God was not surprised by these turns of events. God the Father, Son, and Holy Spirit had entered into an agreement to redeem a people and the Son voluntarily undertook to become incarnate for the salvation of his own people. The Father sent the Son, and the Son came as the God-man Mediator, and the Spirit empowered the Son to perform his work, and became the gift given to the Son who then poured him out on the church (Acts 2:17). This pre-temporal agreement is sometimes called the pactum salutis, or the covenant of redemption or covenant of peace. Some theologians include this covenant within the covenant of grace but it seems best to distinguish it from its temporal enactment in history. Whenever Jesus’ pre-existence is affirmed we have an implicit reference to the covenant of redemption. For instance, in his high priestly prayer Jesus prays to the Father that he would be glorified with the glory he had before he became incarnate (John 17:5).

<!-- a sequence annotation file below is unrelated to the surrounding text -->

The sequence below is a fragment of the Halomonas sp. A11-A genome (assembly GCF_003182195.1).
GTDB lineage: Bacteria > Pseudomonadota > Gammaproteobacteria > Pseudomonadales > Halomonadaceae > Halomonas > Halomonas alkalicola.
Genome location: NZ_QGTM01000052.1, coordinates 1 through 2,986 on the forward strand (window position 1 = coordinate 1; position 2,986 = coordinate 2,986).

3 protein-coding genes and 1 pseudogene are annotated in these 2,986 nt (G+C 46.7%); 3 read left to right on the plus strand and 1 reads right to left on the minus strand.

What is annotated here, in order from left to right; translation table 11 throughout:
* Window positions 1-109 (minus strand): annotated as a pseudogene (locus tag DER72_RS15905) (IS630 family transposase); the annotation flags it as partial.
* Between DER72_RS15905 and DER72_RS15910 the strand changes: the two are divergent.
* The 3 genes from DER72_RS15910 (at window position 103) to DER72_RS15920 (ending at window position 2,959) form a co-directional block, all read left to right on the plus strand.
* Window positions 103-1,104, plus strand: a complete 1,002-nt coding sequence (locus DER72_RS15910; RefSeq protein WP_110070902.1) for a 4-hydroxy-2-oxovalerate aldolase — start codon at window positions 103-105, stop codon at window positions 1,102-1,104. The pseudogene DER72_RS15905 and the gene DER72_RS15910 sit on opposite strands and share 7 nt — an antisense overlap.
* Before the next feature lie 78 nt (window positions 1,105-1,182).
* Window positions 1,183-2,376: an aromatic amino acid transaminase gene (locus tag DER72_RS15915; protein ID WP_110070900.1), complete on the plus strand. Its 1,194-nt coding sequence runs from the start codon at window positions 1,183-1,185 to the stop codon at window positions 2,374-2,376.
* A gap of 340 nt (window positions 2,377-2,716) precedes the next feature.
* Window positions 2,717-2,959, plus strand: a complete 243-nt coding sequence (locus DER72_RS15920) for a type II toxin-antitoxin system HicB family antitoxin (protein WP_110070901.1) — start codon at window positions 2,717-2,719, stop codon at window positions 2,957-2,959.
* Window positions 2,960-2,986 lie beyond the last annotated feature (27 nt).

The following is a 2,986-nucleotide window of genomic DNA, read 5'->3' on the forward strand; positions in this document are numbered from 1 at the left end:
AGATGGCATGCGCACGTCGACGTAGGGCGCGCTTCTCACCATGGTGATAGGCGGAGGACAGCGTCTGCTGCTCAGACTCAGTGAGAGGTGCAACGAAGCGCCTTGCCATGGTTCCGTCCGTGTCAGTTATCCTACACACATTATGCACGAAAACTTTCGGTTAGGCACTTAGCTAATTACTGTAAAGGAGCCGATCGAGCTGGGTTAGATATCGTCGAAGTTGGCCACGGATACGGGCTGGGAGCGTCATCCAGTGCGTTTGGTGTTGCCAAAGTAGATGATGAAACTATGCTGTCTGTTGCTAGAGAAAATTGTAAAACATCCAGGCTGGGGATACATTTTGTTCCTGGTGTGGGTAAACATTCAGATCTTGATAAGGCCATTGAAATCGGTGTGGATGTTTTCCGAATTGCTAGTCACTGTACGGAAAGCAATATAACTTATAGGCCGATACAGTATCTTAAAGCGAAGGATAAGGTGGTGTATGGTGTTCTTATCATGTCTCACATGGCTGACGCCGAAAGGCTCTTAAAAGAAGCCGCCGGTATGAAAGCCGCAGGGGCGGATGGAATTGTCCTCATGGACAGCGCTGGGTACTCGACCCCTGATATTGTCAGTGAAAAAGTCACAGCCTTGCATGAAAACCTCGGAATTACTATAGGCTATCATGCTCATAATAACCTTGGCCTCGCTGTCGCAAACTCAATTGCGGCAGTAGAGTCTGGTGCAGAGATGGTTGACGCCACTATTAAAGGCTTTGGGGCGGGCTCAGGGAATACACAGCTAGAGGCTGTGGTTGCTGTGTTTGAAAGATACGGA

The covenant of grace is descriptive of God’s intent to save a people for himself beginning with the fall in Eden and culminating in the new heavens and new earth (Revelation 22:21). As the Westminster Confession of Faith 7.5 & 6 points out, this covenant is administered differently in the old covenant era and the new covenant era. Actually, as we observe the one covenant of grace advancing through redemptive history we find it gaining in clarity and specificity.